By Monte Whaley
|The Pawnee Buttes rise from the landscape at|
Pawnee National Grassland in northeast
Colorado. The site attracts birders, stargazers
and other nature lovers as well as oil and gas
companies eager to develop its riches. (Denver Post file)
Environmentalists are waking up to the fact that there is major oil and gas activity at the Pawnee National Grassland, and they vow not to let another huge exploration venture go without comment.
"There is fire in our belly," said Judy Enderle, executive director of the Denver-based Prairie Preservation Alliance. "This is precious shortgrass prairie and it must be protected."
The U.S. Forest Service, which manages the 193,000-acre grassland along the Wyoming border between Greeley and Sterling, is preparing to send out scoping letters advising landowners, environmental groups, American Indian tribes and anyone else with an interest in the Pawnee that trucks that pound the ground looking for deposits of oil and natural gas will roll again this this year.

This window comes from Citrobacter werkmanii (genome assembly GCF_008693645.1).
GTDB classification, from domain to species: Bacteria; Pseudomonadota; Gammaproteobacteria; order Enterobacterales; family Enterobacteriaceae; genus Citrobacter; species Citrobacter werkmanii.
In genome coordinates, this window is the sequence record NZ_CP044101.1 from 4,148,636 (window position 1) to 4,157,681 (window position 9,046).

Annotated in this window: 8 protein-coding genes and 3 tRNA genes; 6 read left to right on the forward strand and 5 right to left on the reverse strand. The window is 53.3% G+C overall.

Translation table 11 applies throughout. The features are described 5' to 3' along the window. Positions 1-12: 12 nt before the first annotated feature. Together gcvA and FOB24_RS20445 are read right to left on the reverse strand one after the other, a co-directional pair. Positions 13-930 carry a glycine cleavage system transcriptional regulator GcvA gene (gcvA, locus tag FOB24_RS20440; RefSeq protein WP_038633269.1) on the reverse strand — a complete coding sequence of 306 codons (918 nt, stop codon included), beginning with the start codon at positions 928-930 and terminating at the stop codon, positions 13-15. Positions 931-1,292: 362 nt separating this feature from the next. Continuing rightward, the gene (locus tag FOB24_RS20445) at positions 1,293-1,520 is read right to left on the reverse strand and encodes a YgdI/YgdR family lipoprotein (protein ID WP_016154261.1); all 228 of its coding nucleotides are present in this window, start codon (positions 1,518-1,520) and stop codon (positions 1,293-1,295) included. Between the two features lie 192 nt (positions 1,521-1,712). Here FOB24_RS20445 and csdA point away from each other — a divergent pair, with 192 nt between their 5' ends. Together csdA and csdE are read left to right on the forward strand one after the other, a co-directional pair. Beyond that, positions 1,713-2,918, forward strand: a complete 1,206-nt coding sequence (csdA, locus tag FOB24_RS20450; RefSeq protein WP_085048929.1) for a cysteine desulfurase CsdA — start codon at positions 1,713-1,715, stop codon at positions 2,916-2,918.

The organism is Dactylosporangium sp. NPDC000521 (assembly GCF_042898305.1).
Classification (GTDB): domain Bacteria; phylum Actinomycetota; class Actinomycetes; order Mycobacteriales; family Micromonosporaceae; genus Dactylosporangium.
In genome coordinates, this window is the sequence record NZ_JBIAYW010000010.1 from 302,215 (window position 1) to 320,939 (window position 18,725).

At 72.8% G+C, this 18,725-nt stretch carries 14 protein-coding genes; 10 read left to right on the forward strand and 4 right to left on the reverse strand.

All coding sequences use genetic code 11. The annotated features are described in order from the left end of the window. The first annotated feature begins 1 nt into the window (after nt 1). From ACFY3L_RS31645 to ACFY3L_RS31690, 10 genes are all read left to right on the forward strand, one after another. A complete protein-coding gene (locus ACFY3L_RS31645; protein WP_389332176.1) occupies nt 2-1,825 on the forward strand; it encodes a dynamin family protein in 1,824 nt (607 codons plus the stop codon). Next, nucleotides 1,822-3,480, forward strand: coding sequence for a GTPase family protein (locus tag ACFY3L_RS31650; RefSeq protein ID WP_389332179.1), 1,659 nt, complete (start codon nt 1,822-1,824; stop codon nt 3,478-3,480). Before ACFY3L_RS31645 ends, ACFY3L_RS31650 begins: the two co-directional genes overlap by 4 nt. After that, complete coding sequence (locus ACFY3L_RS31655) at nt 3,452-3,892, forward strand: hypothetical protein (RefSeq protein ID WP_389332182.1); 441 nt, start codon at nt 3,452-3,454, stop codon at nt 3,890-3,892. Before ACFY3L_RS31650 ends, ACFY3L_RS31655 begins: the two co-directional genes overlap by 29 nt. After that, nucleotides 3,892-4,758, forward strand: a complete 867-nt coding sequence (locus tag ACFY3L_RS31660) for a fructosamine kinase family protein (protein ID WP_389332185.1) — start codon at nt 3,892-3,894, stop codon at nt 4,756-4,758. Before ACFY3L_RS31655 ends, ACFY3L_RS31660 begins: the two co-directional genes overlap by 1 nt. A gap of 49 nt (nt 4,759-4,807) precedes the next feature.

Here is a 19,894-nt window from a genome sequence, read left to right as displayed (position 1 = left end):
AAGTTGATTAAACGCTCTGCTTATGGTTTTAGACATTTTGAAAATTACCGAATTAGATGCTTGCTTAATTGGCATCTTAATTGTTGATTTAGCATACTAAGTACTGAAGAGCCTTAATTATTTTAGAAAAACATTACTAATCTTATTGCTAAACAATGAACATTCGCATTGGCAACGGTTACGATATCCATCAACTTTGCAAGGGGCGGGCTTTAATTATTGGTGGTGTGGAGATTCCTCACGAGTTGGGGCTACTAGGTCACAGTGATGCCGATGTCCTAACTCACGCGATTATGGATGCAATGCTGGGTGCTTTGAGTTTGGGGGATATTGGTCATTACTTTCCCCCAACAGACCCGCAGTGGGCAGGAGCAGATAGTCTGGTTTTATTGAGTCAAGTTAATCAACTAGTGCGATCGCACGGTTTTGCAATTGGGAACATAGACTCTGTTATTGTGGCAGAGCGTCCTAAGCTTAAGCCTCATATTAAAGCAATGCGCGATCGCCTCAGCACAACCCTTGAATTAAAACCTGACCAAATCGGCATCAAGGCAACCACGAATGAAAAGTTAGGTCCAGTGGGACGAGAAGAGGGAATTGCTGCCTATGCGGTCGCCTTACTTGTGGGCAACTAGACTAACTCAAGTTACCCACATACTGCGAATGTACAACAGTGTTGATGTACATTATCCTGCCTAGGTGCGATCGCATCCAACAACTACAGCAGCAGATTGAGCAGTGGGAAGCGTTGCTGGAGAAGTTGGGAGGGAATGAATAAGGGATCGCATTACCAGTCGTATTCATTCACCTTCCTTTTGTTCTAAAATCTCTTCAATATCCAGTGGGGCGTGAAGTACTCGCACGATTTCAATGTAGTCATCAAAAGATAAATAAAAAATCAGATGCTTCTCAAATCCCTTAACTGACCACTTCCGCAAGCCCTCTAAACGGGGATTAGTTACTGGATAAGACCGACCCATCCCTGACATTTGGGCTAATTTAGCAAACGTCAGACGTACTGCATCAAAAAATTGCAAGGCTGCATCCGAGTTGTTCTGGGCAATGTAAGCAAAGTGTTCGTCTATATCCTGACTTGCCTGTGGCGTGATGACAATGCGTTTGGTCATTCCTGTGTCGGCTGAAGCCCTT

When the agency sent similar notification last year, 60 letters and advertising in the Greeley Tribune yielded only four responses, including one from the Colorado Audubon Society, said Forest Service spokeswoman Reghan Cloudman.
The Pawnee is so far off the beaten path that it could slip off the radar screen for many people, Cloudman said.
"The Pawnee is far away from any large residential area, and the landowners out there are used to a lot of activity," she said.
This is NO LONGER America... Our Constitution needs to be amended immediately to favor the environment and not industry. For without the environment, we have nothing.